Evangeline Cory Booth
Fourth General of The Salvation Army, Commander of The Salvation Army in the United States, Territorial Commissioner for The Salvation Army in Canada and Newfoundland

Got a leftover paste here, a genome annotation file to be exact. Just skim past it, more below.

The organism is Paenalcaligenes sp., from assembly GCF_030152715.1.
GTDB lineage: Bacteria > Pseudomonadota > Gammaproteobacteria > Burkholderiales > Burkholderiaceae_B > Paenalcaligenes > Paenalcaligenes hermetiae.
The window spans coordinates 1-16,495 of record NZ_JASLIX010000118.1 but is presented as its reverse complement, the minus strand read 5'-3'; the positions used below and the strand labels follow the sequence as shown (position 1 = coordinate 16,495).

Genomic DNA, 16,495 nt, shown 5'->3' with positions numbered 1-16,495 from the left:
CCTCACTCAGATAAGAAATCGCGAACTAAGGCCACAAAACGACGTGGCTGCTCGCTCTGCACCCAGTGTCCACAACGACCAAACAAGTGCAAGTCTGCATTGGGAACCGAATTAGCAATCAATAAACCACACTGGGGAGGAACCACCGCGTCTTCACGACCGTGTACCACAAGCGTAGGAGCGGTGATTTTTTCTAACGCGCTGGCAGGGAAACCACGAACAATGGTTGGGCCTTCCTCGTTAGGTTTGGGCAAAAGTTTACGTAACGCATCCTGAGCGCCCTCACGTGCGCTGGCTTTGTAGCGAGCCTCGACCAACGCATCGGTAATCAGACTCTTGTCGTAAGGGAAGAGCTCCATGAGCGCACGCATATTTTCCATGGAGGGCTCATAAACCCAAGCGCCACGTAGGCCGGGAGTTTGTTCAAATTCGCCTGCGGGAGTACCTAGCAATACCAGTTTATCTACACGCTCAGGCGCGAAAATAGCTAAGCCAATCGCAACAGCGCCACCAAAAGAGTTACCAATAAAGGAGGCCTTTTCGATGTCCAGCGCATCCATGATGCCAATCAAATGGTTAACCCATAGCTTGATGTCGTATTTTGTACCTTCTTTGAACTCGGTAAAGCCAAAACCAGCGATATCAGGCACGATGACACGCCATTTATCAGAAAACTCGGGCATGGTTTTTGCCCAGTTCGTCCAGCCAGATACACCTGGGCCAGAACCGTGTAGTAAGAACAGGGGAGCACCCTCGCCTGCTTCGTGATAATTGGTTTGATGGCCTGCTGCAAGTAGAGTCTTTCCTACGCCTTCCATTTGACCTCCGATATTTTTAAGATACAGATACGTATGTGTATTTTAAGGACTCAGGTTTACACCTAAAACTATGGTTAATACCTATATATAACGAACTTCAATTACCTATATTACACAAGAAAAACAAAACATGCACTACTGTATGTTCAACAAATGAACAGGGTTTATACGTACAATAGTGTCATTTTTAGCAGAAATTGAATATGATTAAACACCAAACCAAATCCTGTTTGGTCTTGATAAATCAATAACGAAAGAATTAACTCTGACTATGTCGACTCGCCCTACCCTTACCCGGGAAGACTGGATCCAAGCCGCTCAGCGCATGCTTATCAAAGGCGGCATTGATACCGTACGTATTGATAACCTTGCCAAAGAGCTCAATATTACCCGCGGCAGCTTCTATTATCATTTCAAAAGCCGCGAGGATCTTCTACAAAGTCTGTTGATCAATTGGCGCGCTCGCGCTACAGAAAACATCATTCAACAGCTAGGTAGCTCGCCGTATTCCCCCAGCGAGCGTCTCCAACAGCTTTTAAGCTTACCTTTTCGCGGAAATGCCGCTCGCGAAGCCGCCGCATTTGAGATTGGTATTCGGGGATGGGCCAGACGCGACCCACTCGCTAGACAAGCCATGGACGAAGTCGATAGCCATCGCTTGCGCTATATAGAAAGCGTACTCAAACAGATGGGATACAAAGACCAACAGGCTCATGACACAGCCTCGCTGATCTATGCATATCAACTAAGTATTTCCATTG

Evangeline was one of eight children born to William and Catherine Booth, co-founders of The Salvation Army. In her late teens, she was assigned her own Army post in the slums of London where she became known as the “White Angel of the Slums.” From this post, she subsequently became Principal of the Army’s International Training College in London, Army Field Commissioner for Great Britain, and then Territorial Commissioner for Canada and Newfoundland. Her longest Army post, from 1904-1934, was as Commander of the American branch of The Salvation Army, headquartered in New York City. In 1919, she received the Distinguished Service Medal from President Wilson for the Army’s aid of the war effort through its ministry to soldiers on the front line by female Salvationists, known as the Sallies. Due in large measure to Evangeline’s efforts, the Army’s first national fund-raising campaign raised $13,000,000. In her last Army post, she became the first woman to oversee the Army’s work worldwide as General of The Salvation Army at its international headquarters in London. She was the recipient of honorary degrees from Columbia University and Tufts College.